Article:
One of the things we’re really interested in here is dynastic wealth. Specifically, how do family philanthropic legacies evolve from generation to generation?
That question has been on our minds as we look at certain vast, philanthropically untapped fortunes, like the $14.7 billion pile Rupert Murdoch is sitting on. But before saying more about what Murdoch, and his children will do with that money, consider the cases of two other iconic family fortunes, those of the Rockefellers and the Buffetts.
There are numerous foundations and institutions that bear the Rockefeller name. The oldest, the Rockefeller Foundation, is currently chaired by the oil magnate John D. Rockefeller’s great grandson. In addition to keeping their family’s legacy foundations going, many of the Rockefellers have started their own charitable organizations in order to leave their own personal legacies. The Rockefeller Brothers Fund, already the largest charity to come out of the third Rockefeller generation, is set to receive a big boost in the form of a $225 million bequest from David Rockefeller, the last surviving brother.
The Buffetts’ wealth is newer, of course, but the desire of Warren Buffett and his late wife, Susan, to give back certainly rubbed off on their children. What’s been really interesting, however, is that though Buffett himself has been one of the most hands-off philanthropists we’ve ever seen, he set his three children up to become career philanthropists with multi-billion-dollar gifts to each of their foundations.
This sort of passing of the philanthropic torch occurs in the entertainment sector as well. For instance, Michael Eisner's children are deeply involved in the family foundation and Shari Redstone, Sumner's daughter, is strongly committed to philanthropy, just like her father.
But if the apple usually doesn’t fall too far from the tree, there are a few cases that leave us scratching our heads. Like Rupert Murdoch.
Murdoch started out in the media business, thanks to his parents’ chain of regional newspapers in Australia, which he gradually expanded into a global empire. And while his parents never amassed wealth on the scale that Rupert did, his mother’s career in philanthropy spanned an astounding eight decades, right up until her death in 2012, at the age of 103. Known primarily for her efforts in children’s health and preventing animal cruelty, her charitable work in Australia and internationally earned her an appointment as a Dame Commander of the Order of the British Empire in 1963.
Rupert, however, has long been criticized for being something of a Scrooge. Reporting abounds about how loath he is to part with his money, and there are even a couple of claims that he considers those who give publicly to be phonies—even those like his mother, who do so with minimal fanfare.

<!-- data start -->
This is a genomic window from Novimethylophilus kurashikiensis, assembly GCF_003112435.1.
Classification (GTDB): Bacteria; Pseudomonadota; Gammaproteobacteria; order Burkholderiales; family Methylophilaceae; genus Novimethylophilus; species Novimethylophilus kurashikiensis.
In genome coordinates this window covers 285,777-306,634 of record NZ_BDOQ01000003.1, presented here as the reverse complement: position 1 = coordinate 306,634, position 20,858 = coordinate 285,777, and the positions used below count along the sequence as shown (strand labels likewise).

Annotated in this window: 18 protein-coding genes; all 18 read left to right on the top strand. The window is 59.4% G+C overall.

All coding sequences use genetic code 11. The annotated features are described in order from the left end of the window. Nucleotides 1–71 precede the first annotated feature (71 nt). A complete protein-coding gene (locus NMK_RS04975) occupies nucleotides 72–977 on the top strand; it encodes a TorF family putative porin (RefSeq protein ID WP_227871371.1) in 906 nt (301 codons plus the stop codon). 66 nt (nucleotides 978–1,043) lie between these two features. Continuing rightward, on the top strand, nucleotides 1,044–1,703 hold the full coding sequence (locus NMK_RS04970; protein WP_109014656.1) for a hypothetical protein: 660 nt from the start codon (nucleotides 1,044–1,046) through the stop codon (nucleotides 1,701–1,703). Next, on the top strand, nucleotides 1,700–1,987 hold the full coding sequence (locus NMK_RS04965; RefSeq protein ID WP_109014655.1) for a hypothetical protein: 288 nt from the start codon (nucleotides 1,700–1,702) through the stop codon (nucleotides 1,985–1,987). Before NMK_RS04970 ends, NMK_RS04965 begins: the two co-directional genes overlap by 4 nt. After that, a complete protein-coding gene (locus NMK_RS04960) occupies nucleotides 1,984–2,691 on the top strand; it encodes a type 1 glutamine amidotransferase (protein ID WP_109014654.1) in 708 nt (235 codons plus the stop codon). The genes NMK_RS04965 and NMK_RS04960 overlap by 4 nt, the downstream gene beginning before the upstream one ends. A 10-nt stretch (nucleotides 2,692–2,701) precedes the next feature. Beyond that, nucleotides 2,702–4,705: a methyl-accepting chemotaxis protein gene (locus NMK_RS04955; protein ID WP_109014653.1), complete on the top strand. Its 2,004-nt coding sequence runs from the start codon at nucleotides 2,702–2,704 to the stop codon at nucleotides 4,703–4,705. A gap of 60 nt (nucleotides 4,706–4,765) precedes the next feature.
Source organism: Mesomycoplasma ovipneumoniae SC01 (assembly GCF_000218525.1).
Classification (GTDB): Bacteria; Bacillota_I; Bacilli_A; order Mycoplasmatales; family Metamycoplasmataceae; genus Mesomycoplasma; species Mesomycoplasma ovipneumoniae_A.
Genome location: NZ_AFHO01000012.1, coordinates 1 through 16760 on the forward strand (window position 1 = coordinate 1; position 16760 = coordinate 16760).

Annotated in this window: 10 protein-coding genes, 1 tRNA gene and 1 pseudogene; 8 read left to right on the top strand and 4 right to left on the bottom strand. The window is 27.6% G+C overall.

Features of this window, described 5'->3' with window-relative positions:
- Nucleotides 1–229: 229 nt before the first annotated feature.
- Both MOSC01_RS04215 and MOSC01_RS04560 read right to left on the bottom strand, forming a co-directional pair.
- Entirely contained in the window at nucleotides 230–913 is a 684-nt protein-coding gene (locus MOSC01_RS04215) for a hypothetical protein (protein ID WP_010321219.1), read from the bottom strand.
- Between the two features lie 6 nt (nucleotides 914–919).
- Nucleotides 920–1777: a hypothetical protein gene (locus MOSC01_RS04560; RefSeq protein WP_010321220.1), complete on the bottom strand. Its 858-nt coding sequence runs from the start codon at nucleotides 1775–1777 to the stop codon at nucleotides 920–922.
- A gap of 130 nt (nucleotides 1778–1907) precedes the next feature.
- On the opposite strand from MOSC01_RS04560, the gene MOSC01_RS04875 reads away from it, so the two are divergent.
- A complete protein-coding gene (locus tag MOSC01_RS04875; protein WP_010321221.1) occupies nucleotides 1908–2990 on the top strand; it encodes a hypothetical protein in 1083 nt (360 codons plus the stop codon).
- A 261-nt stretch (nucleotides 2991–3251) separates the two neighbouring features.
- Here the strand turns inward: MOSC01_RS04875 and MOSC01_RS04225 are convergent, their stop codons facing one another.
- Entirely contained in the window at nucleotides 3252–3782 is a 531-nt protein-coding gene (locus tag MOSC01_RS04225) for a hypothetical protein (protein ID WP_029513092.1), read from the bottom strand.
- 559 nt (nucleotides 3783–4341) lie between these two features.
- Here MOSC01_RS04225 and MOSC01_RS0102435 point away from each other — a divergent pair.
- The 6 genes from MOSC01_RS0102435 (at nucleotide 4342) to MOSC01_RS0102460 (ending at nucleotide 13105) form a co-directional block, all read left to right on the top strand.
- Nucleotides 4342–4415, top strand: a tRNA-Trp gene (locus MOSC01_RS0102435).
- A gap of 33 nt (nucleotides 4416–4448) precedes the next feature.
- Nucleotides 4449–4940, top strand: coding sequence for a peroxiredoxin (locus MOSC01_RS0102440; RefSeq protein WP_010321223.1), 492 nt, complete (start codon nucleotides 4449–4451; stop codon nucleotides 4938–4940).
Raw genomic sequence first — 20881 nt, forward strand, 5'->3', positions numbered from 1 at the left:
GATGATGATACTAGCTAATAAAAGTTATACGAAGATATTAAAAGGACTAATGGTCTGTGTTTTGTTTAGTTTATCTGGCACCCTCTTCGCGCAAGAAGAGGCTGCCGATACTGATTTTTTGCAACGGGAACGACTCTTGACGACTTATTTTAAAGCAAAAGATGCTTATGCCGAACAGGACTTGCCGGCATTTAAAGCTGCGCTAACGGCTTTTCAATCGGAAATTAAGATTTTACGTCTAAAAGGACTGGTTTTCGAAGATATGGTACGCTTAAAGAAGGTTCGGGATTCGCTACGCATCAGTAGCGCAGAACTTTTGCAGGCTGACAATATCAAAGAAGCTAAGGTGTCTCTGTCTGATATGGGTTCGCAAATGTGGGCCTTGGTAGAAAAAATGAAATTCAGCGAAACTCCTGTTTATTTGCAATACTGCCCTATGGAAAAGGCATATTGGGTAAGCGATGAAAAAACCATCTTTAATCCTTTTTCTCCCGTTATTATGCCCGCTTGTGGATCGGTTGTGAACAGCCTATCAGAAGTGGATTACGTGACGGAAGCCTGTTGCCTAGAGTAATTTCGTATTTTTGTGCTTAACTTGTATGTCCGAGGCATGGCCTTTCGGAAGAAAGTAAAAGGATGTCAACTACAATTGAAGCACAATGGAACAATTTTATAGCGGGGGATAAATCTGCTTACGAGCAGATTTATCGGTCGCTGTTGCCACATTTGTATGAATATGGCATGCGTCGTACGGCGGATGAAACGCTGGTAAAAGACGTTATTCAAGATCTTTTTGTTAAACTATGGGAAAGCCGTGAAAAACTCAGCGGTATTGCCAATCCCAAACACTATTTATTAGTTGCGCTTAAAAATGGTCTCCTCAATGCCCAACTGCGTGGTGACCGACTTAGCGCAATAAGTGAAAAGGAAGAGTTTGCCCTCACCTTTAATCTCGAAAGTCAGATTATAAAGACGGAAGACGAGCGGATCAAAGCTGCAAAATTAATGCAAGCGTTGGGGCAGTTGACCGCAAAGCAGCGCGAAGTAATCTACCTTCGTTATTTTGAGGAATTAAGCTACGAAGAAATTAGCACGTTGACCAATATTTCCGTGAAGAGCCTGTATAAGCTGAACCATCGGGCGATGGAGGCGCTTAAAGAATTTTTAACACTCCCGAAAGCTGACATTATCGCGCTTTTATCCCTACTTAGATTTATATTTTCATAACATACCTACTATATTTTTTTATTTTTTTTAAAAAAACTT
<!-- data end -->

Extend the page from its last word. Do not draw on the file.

One of Murdoch's most recent, and most vocal critics has been Australian entrepreneur and philanthropist Dick Smith, who challenged Murdoch to set up a $1 billion foundation in honor of his mother. The challenge was issued publicly, as well as in a direct letter to Murdoch, to which Murdoch responded that he would be terminating further communication, citing Smith’s “insulting remarks about our newspaper front pages.”
While his companies do practice some corporate giving, the largest donation on record from Murdoch himself appears to be a $1 million gift in memory of Milly Dowler—a donation that would never have been made had one of Murdoch’s news outlets not been caught hacking into the cellular account of the murdered teenager. There was also a $2 million donation to Rick Warren’s PEACE Coalition, but that’s a religious organization, not a charity. In keeping with the religious theme, he gave $100,000 to Tony Blair’s Faith Foundation a couple years ago as well.
Murdoch does have a foundation in his name, but it holds no assets, and hasn’t made a grant since 2008. In the three years before that, the foundation did $6 million in giving, so it would seem his philanthropy is going the wrong direction. On the other hand, he recently laid out $57 million for a penthouse in Manhattan.
There is some good news, though. Murdoch's son James seems to be taking more after his grandmother than his father. In 2013, James and his wife Kathryn, who works for the Clinton Climate Initiative, and may well be driving much of the couple’s philanthropy, started the Quadrivium Foundation with an initial endowment of $10 million. The organization has already made a handful of grants in health, community development, women’s empowerment, and the environment. Hollywood Reporter also named Murdoch one of the industry’s top givers for 2014, citing his work with the Ghetto Film School. (See JamesMurdoch's IP Profile)
Now, of course, James has had his own image problems lately. But never mind about all that. What matters is that he and wife have emerged as serious and thoughtful philanthropists.
Sarah Murdoch, the wife of Rupert’s other son, Lachlan, is also an active philanthropist in Australia, supporting the country’s National Breast Cancer Foundation, and serving as a spokesperson for the Murdoch Children’s Research Institute, named after Dame Elizabeth.
So while the philanthropic gene may have skipped a generation, here's a prediction: A decent slice of Rupert Murdoch’s fortune will eventually go to charitable causes down the line, once he's no longer around and his heirs are calling the shots.
On the other hand, who knows? Many billionaires turn to philanthropy only after they've slowed down at work, which Murdoch has yet to do, even though he's now in his 80s. But if he does ease up and then lives as long as his mother, there's still time for him to focus on establishing a philanthropic legacy.